As usual, Hollywood knows no shame, mocking and humiliating a composer whose music has been pillaged time and again by the soundtrack hacks inflicting their overblown scores on generations of movies and moviegoers.

In the 1960 biopic, Song Without End, which I’ve seen only excerpts from, Dirk Bogarde plays Liszt, which, if nothing else, is a big improvement on Daniell and Daltry.

The Sweet Smell of Excess

Admittedly, there’s a Jekyll and Hyde component to Liszt’s genius, which Charles Rosen’s The Romantic Generation considers in a chapter on Liszt titled, “Disreputable Greatness.” According to Rosen, “The early works are vulgar and great; the late works are admirable and minor.” While Liszt was “indeed a charlatan,” it is “useless to try to separate the great musician from the charlatan: each one needed the other in order to exist.”

The charlatan in Liszt doubles as Mephistopheles in one of the most exhilarating piano works ever written, the first Mephisto Waltz (1859-62), which has the vehement audacity of a late Beethoven quartet, the scintillating fairytale wonderment of Berlioz’s “Flight of Queen Mab,” plus surging, gushing bursts of melody George Gershwin surely picked up on 50 years later, and “one of the most voluptuous episodes outside of a score by Wagner,” according to James Huneker, who calls the “halting languorous syncopated” theme in D flat “marvelously expressive.”

When Huneker discovers the charlatan in the Hungarian Rhapsodies, with their “pompous, affected introductions, spun-out scales and transcendental technical feats,” he does so on his way to celebrating “the strong man of music,” the “supreme painter” of “the infernal and the macabre,” who courts and vanquishes “the Evil One” in the Sonata in B minor: “Nothing more exciting is there in the literature of the piano. It is brilliantly captivating, and Liszt the conqueror, Liszt the magnificent, is stamped on every octave.”

In “A Letter on Conducting” (1853), Liszt chastises players and conductors who refuse to tackle difficult works that transcend “the imperturbable beating of time” and the “vulgar maintenance of the beat,” works that clash “with both sense and expression.” Then he takes up his own cause: “There, as elsewhere, the letter kills the spirit [Liszt’s emphasis] and to this I could never subscribe, however plausible might be the hypocritically impartial attacks to which I am exposed.”

The attacks Liszt refers to are dust in the wind given the stature of his defenders and admirers through the centuries. After taking his flaws into account, his fellow Hungarian Béla Bartók cites “the new ideas” to which Liszt was “the first to give expression” and his “bold pointing toward the future” as among the qualities that raise him “as a composer to the ranks of the great,” which is why “we love his works as they are, weaknesses and all.”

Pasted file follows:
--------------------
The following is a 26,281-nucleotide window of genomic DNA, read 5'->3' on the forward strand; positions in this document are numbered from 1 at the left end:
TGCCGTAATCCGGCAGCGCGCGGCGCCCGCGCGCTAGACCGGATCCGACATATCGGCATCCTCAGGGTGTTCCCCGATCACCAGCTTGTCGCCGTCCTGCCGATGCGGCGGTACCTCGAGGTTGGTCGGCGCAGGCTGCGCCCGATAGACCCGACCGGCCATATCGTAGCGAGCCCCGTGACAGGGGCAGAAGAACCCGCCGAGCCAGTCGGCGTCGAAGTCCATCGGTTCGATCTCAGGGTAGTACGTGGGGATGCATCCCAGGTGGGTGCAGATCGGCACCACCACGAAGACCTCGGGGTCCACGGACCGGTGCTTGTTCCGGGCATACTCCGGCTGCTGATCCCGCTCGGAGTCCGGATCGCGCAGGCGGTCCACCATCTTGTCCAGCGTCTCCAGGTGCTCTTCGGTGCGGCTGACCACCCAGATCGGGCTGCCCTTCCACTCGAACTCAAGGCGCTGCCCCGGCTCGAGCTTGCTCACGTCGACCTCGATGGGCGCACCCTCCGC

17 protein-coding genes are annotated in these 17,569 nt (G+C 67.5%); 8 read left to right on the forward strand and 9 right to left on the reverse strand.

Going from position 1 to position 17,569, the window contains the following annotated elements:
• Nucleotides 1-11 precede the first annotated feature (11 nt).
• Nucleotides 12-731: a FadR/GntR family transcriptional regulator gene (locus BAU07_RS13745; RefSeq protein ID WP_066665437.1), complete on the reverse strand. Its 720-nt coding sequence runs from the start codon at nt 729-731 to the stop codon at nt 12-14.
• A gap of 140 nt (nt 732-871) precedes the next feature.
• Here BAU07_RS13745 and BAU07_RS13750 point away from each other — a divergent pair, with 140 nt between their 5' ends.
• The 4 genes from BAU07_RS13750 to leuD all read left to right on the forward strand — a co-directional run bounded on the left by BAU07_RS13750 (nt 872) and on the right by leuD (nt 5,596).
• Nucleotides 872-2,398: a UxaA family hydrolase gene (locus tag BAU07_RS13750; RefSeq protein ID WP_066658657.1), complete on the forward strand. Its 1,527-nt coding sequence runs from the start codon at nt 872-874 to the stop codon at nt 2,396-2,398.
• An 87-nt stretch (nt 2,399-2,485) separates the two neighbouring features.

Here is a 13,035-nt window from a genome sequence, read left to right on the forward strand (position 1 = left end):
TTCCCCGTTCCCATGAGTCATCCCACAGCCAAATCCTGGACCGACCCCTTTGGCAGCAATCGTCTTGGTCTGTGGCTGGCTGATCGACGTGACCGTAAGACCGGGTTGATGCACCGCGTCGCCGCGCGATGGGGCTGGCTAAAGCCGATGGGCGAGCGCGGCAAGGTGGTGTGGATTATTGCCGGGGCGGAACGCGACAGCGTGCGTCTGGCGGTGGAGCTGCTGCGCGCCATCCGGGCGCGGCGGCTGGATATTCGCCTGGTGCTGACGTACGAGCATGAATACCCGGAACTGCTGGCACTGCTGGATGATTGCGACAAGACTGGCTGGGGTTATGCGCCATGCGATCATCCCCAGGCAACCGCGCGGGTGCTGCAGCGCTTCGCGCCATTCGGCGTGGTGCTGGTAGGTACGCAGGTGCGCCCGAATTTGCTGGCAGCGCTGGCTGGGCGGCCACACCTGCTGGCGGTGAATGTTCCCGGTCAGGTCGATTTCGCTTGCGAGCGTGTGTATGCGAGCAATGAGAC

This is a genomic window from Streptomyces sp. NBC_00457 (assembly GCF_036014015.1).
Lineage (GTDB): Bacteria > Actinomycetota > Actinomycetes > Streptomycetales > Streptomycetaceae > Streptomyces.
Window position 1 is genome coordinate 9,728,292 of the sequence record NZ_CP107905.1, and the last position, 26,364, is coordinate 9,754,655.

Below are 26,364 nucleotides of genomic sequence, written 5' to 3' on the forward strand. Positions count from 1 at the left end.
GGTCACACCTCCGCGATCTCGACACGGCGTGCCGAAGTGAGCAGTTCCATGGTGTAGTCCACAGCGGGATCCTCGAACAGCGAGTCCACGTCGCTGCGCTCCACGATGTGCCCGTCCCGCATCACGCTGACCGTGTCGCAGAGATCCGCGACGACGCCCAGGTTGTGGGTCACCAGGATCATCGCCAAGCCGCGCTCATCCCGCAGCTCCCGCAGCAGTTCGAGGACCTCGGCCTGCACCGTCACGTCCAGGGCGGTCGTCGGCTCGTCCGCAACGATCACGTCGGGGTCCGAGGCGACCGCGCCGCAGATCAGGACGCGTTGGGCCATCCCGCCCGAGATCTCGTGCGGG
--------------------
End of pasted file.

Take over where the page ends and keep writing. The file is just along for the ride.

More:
George Eliot Gets Close

The author of Middlemarch visited Liszt in Weimar in 1854, sat next to him at breakfast, and, as she observes in her journal, “Then came the thing I had longed for — Liszt’s playing. I sat near him so that I could see both his hands and face. For the first time in my life I beheld real inspiration — for the first time I heard the true tones of the piano. He played one of his own compositions — one of a series of religious fantasies. There was nothing strange or excessive about his manner. His manipulation of the instrument was quiet and easy, and his face was simply grand — the lips compressed and the head thrown a little backward. When the music expressed quiet rapture or devotion a sweet smile flitted over his features; when it was triumphant the nostrils dilated. There was nothing petty or egoistic to mar the picture.”

The fact that George Eliot had to address terms like “strange or excessive” and “petty or egoistic” shows the stereotype of Liszt that Hollywood was still playing with in 1947 and that still has to be either discounted or embraced. The negatives remain, as in the notion that Liszt’s interpretations and paraphrases of his peers were little more than glorified theft, as if he were a sort of magpie when in fact he illuminated everything he touched. All you have to do is to listen to the Paganini etudes, or the transcription of Berlioz’s Symphonie fantasie, which Liszt helped put on the map at a time when his friend was poor and neglected. Again, Berlioz says it best, writing, after hearing Liszt perform Beethoven’s Hammerklavier sonata, “Liszt, has solved it, solved it in such a way that had the composer himself returned from the grave, a paroxysm of joy and pride would have swept over him. Not a note was left out, not one added … no inflection was effaced, no change of tempo permitted. Liszt, in thus making comprehensible a work not yet comprehended, has proved that he is the pianist of the future.”